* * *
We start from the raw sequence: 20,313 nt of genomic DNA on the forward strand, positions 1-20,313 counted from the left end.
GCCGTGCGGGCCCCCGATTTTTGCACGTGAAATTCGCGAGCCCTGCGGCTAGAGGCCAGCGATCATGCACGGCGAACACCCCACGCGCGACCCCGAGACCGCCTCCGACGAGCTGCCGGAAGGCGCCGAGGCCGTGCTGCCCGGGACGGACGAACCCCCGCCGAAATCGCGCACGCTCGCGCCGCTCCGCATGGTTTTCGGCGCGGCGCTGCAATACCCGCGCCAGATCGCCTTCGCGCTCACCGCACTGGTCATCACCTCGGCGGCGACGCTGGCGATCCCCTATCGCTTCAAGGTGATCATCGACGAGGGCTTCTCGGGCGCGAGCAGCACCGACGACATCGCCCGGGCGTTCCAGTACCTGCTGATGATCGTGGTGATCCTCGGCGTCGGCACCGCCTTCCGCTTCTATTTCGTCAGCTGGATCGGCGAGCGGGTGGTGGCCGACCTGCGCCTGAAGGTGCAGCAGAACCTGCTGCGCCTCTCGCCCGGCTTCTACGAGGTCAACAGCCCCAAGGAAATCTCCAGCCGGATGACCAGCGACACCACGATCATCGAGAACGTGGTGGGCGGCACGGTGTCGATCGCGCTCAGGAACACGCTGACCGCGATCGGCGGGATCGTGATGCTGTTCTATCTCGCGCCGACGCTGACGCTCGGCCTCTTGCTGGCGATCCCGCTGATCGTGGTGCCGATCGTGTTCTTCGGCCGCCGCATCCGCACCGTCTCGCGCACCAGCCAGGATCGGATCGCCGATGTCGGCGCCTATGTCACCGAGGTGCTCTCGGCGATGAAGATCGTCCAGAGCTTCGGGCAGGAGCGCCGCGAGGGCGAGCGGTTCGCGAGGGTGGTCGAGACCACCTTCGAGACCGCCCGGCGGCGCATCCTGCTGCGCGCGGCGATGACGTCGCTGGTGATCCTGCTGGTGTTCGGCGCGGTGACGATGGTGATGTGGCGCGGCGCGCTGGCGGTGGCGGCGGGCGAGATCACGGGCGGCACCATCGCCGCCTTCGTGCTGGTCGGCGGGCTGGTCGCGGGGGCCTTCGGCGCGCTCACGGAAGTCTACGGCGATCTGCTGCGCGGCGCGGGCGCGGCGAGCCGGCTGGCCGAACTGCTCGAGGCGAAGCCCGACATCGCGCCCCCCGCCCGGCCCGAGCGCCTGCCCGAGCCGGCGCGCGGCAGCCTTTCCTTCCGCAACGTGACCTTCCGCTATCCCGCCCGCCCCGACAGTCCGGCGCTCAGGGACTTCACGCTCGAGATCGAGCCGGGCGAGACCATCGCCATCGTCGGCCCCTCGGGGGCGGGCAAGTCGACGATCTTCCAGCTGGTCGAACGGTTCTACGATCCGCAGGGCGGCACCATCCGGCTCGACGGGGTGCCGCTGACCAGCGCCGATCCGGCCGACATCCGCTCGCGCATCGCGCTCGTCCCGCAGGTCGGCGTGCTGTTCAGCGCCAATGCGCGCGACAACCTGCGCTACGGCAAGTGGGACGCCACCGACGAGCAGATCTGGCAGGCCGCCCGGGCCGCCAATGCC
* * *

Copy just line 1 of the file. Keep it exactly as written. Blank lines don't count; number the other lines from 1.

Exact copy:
We start from the raw sequence: 20,313 nt of genomic DNA on the forward strand, positions 1-20,313 counted from the left end.